Walking through the plant I came upon a giant of a man working in a metal stamping work center. I asked, “What have you done to help the plant improve?” He pointed at a large machine and said, “To change out the dies on that machine used to take six hours. Now it takes only fifteen minutes.”

Surprised, I asked, “Who came up with a way to do that?” expecting him to say a consultant or engineer.” Instead he said, “I did.” Cautiously, I asked, “How long have you worked here?” “Seventeen years”, he replied.

You probably can guess my last question … “If you’re worked here that long, why didn’t you come up with that idea before?” And you probably know his answer … “No one ever asked me for my improvement ideas.” Step Three of ABM is identify possible solutions. Managers need to listen twice as much as they talk. Employees know most of the solutions that will solve root causes of cost. Unfortunately, managers have rarely asked or listened. ABM opens the door to invite more participation in the improvement process.

STEP FOUR: Five Frogs on a Log

There were once five frogs sitting on a log. Four decided to leap. How many were left? Five … because the frogs “decided” but they did not “do”.

Steps One, Two and Three of ABM are relatively easy because they require analysis, not change. Step Four requires action. Action means change. And as you likely remember from reading Who Moved My Cheese?, most people don’t want to change.

Step Four of ABM requires employees to “Say what you’re going to do and do what you said”. During Step Four employees develop implementation plans, request senior management approval and then put activity improvement plans into action. They “leap”, doing the changes necessary to achieve improvement … including changes to headcount, spending and workload.

STEP FIVE: Fever Thermometer

During an October 2001 interview in Business 2.0 magazine, Peter Drucker was asked, “What do you think were the things that had the greatest impact on the 19th century practice of medicine?” Was it anesthesia or antisepsis? No, Drucker responded, “The fever thermometer.” The fever thermometer enabled mothers to determine if their children were sick. In terms of scientific value, the thermometer is zero; thermometers have been around since the 17th century. But when it was downsized and placed in the hands of an average person, its impact created modern medicine, as we know it today.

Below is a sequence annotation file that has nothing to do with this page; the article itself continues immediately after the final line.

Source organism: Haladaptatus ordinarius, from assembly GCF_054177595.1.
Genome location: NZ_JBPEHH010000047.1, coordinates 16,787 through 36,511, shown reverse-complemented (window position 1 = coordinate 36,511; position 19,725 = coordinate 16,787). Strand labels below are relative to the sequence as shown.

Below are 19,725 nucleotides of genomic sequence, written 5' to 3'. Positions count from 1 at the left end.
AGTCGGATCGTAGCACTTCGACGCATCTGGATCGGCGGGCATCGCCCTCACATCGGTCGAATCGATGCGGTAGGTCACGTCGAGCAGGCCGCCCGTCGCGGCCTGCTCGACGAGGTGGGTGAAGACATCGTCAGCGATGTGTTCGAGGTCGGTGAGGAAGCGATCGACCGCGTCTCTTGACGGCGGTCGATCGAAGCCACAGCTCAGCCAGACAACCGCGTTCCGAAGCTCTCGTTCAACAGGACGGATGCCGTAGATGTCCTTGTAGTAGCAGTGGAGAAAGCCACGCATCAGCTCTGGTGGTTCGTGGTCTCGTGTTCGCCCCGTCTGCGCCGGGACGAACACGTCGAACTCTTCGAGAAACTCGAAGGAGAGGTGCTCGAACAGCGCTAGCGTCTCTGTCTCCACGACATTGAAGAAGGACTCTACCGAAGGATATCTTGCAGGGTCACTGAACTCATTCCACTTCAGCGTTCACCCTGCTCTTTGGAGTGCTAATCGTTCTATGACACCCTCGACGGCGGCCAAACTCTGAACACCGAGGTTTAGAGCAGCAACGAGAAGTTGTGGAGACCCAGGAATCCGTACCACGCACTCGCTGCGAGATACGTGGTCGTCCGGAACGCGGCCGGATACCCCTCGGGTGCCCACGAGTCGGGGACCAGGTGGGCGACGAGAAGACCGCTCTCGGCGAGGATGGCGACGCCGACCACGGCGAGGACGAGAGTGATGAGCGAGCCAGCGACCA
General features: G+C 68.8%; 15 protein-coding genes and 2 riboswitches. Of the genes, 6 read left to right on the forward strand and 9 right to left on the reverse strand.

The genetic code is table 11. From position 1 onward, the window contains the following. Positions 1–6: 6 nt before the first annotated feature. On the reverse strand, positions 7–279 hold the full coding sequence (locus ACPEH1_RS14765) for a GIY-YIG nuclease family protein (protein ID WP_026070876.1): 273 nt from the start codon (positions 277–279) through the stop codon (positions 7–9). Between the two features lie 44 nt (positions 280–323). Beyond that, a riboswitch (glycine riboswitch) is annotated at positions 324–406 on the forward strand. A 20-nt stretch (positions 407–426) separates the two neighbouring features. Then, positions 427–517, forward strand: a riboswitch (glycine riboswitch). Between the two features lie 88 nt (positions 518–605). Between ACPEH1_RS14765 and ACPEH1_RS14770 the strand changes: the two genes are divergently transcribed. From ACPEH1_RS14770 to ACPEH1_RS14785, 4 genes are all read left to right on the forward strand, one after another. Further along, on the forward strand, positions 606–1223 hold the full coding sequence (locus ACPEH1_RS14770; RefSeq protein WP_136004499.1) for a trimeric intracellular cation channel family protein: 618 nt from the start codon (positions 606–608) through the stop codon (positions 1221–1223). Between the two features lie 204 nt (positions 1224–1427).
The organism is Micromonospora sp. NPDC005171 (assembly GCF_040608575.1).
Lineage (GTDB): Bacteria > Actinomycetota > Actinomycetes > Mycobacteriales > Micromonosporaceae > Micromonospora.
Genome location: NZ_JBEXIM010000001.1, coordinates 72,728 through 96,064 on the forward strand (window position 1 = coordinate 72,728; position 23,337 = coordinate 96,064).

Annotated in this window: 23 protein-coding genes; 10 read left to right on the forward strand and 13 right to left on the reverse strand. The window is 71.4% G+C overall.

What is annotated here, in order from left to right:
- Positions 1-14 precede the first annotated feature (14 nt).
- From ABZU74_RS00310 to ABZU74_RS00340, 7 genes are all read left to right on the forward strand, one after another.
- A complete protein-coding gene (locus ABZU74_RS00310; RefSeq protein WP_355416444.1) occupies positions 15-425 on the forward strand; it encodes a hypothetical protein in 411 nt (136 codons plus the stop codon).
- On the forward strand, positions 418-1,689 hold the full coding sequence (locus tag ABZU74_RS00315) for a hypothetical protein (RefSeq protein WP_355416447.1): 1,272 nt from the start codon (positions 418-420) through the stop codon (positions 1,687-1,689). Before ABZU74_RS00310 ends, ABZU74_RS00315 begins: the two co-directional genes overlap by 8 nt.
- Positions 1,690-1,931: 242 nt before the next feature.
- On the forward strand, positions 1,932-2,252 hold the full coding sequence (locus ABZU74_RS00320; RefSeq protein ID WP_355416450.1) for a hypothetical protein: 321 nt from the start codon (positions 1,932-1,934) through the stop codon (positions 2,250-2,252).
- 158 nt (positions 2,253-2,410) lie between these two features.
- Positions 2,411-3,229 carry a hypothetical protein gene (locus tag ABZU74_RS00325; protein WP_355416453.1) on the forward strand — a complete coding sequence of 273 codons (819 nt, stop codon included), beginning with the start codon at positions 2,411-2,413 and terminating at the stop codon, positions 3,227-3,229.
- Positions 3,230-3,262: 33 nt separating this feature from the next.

Step Five of ABM is much like the fever thermometer. When understandable measurements are placed in the hands of everyday people, improvement will be achieved and celebrated. Step Five is monitor the improvement. Activity measurements bring accountability, insure action, monitor progress and report results.

When it comes to Activity Based Costing, is your intent to exclude or include non-financial employees? While I am certain your desire is to share ABC with everyone, your choice of words signals intent. Acronyms and academic terms exclude. Word pictures include. ABC teams that exclusively use words such as cost pool, cost driver and cost object, inadvertently exclude non-financial employees from using and benefiting from the ABC system. The lowest common denominator of effective, memorable communication is a mental picture.

Do ABC reports combined with the five steps and pictures get results? In less than eight hours, forty-six participants at a recent onsite workshop identified twelve improvement plans totaling $1.9 million of cost savings. The next time you or the workshop participants see a red truck, you will think: “There goes another opportunity for improvement.” That’s step one of ABM. It has been said throughout time that a picture is worth a thousand words. It’s been said by customers of ICMS’ ABM workshop that “Pictures linked to our ABC system are worth over a million dollars!” Picture that on your Profit & Loss Statement!

(1) “The Language of Love” by Gary Smalley and John Trent, Ph.D.